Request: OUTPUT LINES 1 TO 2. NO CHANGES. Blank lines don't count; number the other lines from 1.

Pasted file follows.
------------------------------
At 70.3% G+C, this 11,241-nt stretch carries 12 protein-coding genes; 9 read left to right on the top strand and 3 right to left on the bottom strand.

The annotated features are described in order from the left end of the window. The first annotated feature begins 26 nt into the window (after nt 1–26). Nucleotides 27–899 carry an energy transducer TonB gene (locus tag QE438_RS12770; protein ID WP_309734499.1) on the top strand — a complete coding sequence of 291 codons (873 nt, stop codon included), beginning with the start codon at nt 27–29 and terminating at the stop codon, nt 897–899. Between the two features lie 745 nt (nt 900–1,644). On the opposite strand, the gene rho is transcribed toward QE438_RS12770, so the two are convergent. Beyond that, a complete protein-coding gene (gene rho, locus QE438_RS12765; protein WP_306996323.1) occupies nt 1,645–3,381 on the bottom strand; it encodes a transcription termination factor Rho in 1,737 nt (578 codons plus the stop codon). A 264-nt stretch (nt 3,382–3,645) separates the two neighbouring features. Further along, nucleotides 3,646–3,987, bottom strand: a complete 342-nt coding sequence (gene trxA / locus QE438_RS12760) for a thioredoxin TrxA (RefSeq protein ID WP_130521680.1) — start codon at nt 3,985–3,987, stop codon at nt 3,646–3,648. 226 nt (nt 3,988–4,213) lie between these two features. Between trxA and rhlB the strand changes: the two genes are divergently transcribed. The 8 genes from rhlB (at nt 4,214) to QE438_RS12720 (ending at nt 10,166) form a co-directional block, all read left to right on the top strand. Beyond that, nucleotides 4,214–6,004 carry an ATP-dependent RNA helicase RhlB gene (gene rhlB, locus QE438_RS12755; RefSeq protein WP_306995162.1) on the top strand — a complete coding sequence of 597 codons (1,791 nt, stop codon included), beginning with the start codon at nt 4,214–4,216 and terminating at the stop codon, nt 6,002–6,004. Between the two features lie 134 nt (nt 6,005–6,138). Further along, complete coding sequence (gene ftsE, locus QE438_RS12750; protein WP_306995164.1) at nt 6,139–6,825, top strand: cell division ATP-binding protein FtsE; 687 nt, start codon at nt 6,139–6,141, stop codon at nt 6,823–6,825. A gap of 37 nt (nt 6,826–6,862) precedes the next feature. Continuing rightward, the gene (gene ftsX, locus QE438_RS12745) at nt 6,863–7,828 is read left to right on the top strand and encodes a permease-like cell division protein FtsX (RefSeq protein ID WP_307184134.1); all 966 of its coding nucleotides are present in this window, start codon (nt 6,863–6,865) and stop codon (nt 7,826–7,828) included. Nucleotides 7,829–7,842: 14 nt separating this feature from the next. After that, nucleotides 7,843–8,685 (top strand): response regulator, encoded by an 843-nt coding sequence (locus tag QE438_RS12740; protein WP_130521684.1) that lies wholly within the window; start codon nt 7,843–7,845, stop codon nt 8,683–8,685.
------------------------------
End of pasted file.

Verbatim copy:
At 70.3% G+C, this 11,241-nt stretch carries 12 protein-coding genes; 9 read left to right on the top strand and 3 right to left on the bottom strand.

The annotated features are described in order from the left end of the window. The first annotated feature begins 26 nt into the window (after nt 1–26). Nucleotides 27–899 carry an energy transducer TonB gene (locus tag QE438_RS12770; protein ID WP_309734499.1) on the top strand — a complete coding sequence of 291 codons (873 nt, stop codon included), beginning with the start codon at nt 27–29 and terminating at the stop codon, nt 897–899. Between the two features lie 745 nt (nt 900–1,644). On the opposite strand, the gene rho is transcribed toward QE438_RS12770, so the two are convergent. Beyond that, a complete protein-coding gene (gene rho, locus QE438_RS12765; protein WP_306996323.1) occupies nt 1,645–3,381 on the bottom strand; it encodes a transcription termination factor Rho in 1,737 nt (578 codons plus the stop codon). A 264-nt stretch (nt 3,382–3,645) separates the two neighbouring features. Further along, nucleotides 3,646–3,987, bottom strand: a complete 342-nt coding sequence (gene trxA / locus QE438_RS12760) for a thioredoxin TrxA (RefSeq protein ID WP_130521680.1) — start codon at nt 3,985–3,987, stop codon at nt 3,646–3,648. 226 nt (nt 3,988–4,213) lie between these two features. Between trxA and rhlB the strand changes: the two genes are divergently transcribed. The 8 genes from rhlB (at nt 4,214) to QE438_RS12720 (ending at nt 10,166) form a co-directional block, all read left to right on the top strand. Beyond that, nucleotides 4,214–6,004 carry an ATP-dependent RNA helicase RhlB gene (gene rhlB, locus QE438_RS12755; RefSeq protein WP_306995162.1) on the top strand — a complete coding sequence of 597 codons (1,791 nt, stop codon included), beginning with the start codon at nt 4,214–4,216 and terminating at the stop codon, nt 6,002–6,004. Between the two features lie 134 nt (nt 6,005–6,138). Further along, complete coding sequence (gene ftsE, locus QE438_RS12750; protein WP_306995164.1) at nt 6,139–6,825, top strand: cell division ATP-binding protein FtsE; 687 nt, start codon at nt 6,139–6,141, stop codon at nt 6,823–6,825. A gap of 37 nt (nt 6,826–6,862) precedes the next feature. Continuing rightward, the gene (gene ftsX, locus QE438_RS12745) at nt 6,863–7,828 is read left to right on the top strand and encodes a permease-like cell division protein FtsX (RefSeq protein ID WP_307184134.1); all 966 of its coding nucleotides are present in this window, start codon (nt 6,863–6,865) and stop codon (nt 7,826–7,828) included. Nucleotides 7,829–7,842: 14 nt separating this feature from the next. After that, nucleotides 7,843–8,685 (top strand): response regulator, encoded by an 843-nt coding sequence (locus tag QE438_RS12740; protein WP_130521684.1) that lies wholly within the window; start codon nt 7,843–7,845, stop codon nt 8,683–8,685.